Border pipes have been enthusiastically taken up by many leading Highland pipers as a quieter and more group-friendly alternative to Highland pipes. Many of these players make great music, but they are not, and do not claim to be, Border pipers. Matt's concern is with the repertoire and style - past, present and future - that are specific to the Border pipes and their culture. More than any other piper today, he has given his attention to researching and developing the Border repertoire, a task which he presently sees as having five aspects.
1 - Tradition
Seeking, identifying and disseminating the traditional Border repertoire. Inspired by the vision and pioneering work of Gordon Mooney, Matt sought out more Border pipe music and in 1995 was rewarded with the rediscovery of the William Dixon tune book of 1733. Made in Northumberland or possibly Newcastle, this is an accurate record of a cross-border repertoire at a time when the tradition was at its peak. The music was published as The Master Piper in 1995 with a new edition in 2002.
2 - Composition
Matt's best known pipe tune is Lindisfarne, composed in 1990 before he took up the pipes. It has been recorded by Matt, by Gordon Mooney and by Kathryn Tickell. The KT recording on which Kathryn played fiddle and Matt played pipes was used in 1999 for a TV commercial for McDonald's featuring Newcastle United's Alan Shearer.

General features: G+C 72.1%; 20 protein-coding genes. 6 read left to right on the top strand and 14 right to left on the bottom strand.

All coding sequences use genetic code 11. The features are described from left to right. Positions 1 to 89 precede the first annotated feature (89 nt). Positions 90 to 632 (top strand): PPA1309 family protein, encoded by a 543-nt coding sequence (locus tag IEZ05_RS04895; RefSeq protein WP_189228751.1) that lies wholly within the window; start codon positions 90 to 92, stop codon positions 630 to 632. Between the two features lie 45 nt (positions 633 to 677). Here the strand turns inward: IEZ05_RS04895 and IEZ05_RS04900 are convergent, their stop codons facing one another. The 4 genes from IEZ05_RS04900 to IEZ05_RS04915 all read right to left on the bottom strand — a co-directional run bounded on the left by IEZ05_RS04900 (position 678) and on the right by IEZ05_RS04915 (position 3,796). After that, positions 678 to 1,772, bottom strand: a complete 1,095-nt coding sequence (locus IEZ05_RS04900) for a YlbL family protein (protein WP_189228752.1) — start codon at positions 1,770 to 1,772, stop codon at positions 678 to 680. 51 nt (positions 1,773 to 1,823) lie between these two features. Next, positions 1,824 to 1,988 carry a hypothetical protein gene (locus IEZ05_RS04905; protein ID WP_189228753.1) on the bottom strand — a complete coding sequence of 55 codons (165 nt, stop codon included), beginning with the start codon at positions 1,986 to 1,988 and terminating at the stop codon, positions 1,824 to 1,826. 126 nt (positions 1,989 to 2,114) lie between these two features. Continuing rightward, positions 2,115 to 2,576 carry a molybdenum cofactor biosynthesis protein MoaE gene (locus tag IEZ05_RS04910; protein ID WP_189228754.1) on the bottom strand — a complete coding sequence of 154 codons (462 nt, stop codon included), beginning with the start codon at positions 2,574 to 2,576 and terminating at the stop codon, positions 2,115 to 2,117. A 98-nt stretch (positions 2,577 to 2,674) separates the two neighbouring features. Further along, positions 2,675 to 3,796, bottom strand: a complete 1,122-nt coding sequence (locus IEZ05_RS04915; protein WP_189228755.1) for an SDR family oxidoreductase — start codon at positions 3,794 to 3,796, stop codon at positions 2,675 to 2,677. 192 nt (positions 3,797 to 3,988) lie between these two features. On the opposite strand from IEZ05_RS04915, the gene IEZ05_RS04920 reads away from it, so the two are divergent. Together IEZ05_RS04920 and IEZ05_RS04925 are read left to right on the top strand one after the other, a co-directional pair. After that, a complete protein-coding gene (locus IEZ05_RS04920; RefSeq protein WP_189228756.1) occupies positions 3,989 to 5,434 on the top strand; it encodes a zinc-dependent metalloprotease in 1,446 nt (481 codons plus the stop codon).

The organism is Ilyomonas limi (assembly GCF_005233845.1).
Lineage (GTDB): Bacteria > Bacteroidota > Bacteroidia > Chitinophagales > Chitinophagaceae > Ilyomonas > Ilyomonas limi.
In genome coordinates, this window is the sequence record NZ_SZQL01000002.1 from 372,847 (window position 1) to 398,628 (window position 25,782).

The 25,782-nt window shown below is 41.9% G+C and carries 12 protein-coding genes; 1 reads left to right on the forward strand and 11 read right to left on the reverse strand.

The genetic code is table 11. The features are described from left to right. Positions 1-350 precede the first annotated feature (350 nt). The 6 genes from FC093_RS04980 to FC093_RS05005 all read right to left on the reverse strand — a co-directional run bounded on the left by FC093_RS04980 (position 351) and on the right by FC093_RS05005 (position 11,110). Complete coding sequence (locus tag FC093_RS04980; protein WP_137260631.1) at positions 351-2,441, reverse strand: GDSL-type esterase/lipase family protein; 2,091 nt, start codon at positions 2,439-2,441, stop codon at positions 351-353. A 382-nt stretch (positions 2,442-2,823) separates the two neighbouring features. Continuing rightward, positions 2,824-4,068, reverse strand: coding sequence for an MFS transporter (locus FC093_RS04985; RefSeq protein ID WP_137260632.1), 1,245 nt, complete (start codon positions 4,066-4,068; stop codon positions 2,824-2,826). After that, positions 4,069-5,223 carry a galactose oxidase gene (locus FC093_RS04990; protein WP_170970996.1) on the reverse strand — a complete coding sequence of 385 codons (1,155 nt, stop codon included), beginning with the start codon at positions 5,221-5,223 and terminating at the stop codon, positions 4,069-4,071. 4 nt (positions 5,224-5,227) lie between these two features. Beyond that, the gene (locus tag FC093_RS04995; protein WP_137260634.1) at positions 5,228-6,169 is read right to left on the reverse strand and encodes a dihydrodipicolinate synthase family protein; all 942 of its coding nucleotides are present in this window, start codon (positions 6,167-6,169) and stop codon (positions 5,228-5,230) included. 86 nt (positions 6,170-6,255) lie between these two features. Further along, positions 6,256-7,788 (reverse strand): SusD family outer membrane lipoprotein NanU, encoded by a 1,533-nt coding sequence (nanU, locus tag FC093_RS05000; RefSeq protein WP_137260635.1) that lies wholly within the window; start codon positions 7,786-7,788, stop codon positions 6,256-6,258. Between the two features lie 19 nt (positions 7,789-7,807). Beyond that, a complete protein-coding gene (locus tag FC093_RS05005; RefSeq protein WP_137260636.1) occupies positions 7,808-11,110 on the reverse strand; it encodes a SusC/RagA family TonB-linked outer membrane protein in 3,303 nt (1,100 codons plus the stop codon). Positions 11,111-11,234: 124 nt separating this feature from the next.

Matt has composed many more pipe and fiddle tunes, eight featuring on the Border Seasons CD and five on the Border Directors CD. In addition he did nine of the twelve string arrangements on Border Seasons.
Other musicians who have recorded Matt's compositions include fiddler Pete Clark, lutenist Rob MacKillop, The Blackford Fiddle Group (Scotland), piper Jim McGillivray (Canada), and Nomos (Ireland).
3 - Arrangement
Matt's researches have made him very aware that traditional pipe tunes are not fixed entities, but evolve under the hands of different players in different places at different times, each putting their own stamp on the music and forming part of a chain across time and space.
Matt continues the Border tradition of composing variations to traditional pipe tunes, and though he has never tried to conceal his own contributions they have often been taken for traditional.
4 - Other voices
Highland and Border piping are related but distinct traditions, the one continuous, the other interrupted. Some composers not primarily involved in any piping tradition have used the Border pipes as a colour in their palette, and Matt has been involved as a player in pieces by Roger Hanschel, Matilda Brown, and Dick Lee.
5 - The unknown future
"The future is what the present can bear" (- R Fripp)